Between Hegemony & Arkhe

A Ukrainian woman takes part in a March 2015 rally in the eastern city Mariupol that urged the international community to preserve the country’s territorial integrity. EPA

The Ukrainian crisis matches Western soft power against Russian brute force

By Martin Sokolov, Marshall Center

The strong do what they can and the weak suffer what they must.” ~  Thucydides, The History of the Peloponnesian War

Following the end of World War II, peace in Europe hinged on Washington, Berlin and Moscow. NATO’s task in Europe was to keep Washington in, Berlin down and Moscow out. This was the best way to preserve peace in the European continent. Thus, the world was split, with Moscow and Washington being the strongholds of communism and capitalism, while the Iron Curtain in Europe divided the two ideologies. Ultimately, the idea of democracy prevailed, and not only Berlin, but Europe, was unified while the USSR collapsed.

When the Cold War ended, the world no longer appeared polarized. Radical ideologies and corresponding threats continue to exist everywhere but nuclear annihilation is no longer an omnipresent threat. Furthermore, the decades after the Soviet collapse were especially fruitful for European countries. Western Europe gained new markets to the east, and post-communist states endeavoured to join the European Union. One of the first actions undertaken by post-Soviet states was to apply for EU and NATO membership, a goal they had nurtured for years, if not decades. In the liberal world order, it was within their rights to pursue that goal.

However, we now understand in retrospect that post-Soviet Russia did not accept the Western liberal world order and perceives the incorporation of its former “allies” into NATO and the EU as involuntary. In fact, Russia, itself, is not post-Soviet, but the last remnant of the old Soviet order. Thus, while NATO and the EU were expanding, Moscow was planning, calculating and accumulating power. Since 2014, we have been witnessing a new standoff between the East and the West, a clash between democracy and authoritarianism. But Berlin is no longer the focal point of the confrontation: The first important clash in Europe took place in Kiev, where Moscow lost the battle but managed to start a war — a war played under Russia’s rules and along its borders.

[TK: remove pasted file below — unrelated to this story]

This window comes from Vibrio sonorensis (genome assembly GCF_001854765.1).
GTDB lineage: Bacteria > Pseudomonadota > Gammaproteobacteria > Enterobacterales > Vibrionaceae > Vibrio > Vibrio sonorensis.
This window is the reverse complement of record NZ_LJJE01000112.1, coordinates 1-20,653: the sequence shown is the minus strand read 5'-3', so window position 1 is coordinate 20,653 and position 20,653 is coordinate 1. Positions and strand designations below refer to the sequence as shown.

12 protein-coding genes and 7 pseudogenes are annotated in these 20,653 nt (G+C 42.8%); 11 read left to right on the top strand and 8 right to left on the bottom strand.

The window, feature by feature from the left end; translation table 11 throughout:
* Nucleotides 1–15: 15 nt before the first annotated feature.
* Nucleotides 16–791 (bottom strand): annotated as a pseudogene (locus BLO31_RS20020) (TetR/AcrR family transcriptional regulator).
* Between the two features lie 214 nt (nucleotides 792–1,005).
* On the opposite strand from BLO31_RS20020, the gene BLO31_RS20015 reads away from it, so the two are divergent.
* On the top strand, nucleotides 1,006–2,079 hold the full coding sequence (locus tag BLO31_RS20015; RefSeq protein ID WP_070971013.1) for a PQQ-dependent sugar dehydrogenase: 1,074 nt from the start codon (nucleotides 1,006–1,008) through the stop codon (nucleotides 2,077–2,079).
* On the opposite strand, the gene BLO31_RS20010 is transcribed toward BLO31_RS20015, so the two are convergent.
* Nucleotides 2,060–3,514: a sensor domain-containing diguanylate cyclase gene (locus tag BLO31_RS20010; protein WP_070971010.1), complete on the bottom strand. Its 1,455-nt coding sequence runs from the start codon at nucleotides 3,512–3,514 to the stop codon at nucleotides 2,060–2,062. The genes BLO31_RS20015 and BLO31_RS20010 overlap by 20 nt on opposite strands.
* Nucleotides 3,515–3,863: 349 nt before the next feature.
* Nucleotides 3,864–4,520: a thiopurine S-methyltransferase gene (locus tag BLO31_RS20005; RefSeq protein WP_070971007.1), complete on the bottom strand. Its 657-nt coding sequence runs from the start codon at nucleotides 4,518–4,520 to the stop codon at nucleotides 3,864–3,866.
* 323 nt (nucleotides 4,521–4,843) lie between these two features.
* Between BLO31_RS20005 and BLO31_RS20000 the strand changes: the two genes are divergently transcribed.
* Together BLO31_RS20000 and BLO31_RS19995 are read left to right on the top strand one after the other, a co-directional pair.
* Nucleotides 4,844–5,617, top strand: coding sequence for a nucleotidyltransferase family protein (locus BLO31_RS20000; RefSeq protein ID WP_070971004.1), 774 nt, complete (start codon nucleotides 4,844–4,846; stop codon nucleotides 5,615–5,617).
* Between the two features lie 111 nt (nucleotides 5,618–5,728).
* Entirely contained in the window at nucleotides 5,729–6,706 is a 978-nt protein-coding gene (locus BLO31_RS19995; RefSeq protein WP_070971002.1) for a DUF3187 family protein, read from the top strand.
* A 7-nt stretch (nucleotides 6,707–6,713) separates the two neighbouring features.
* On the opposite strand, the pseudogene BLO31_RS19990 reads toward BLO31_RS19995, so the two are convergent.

The questions we must ask is how and why did it come to this? And what about Ukraine? I would argue that, since this is a Cold War scenario, Cold War-thinking is required. Another name for this is “realism.” However, the more important issue to comprehend is the difference between what the two sides have to offer Ukraine and other post-Soviet states. This is where Thucydides comes in, as he successfully distinguished between hegemony and arkhe, terms that we tend to use as synonyms nowadays but in the ancient Greek language mean completely opposite things. (Arkhe is the root of monarchy, anarchy and many other words.)

The realist school is based on the concept of power; more power means more security, and since states are the main actors, they are the ones who pursue it. Thus, states habitually strive for relative gains, because they can never be certain of the intentions of other actors. In the context of the Cold War, more power and influence for the U.S. meant less for the USSR; more allies for one side meant fewer for the other. This is best illustrated in Thucydides’ The History of the Peloponnesian War, and more specifically the “Melian Dialogue” within the book.

People pass the flags of the European Union, Bulgaria and NATO in Sofia after a ceremony in April 2014 marking the 10th anniversary of Bulgaria joining NATO. The former Soviet satellite was just one of many that pursued NATO membership after the Cold War. REUTERS
People pass the flags of the European Union, Bulgaria and NATO in Sofia after a ceremony in April 2014 marking the 10th anniversary of Bulgaria joining NATO. The former Soviet satellite was just one of many that pursued NATO membership after the Cold War. REUTERS

Thucydides’ history describes the decline of Athens’ hegemony into a failed arkhe. Here it must be emphasized that there are striking differences between ancient Greek and modern English understandings of hegemony. In the 20th century, we came to understand a hegemon, be it a global or regional one, as a state that cannot be matched in terms of military capabilities, a state that was omnipotent. However, for Thucydides, the correct term for this overwhelming sense of power was arkhe, not hegemony. During the Cold War, the Soviet Union exercised arkhe, or control, over the Warsaw Pact countries. Throughout the Cold War era, states that wanted to defect from the Soviet bloc were confronted with military power as soon as they took actions to do so — tanks rolling down their streets manifesting the “right of might.” On the other side of the Iron Curtain, Western European countries did not challenge the U.S. Perhaps if they had tried, they would have been confronted by U.S. power, but they did not need to do so. The free world was full of individual rights, political liberties and blue jeans, in other words, U.S. hegemony.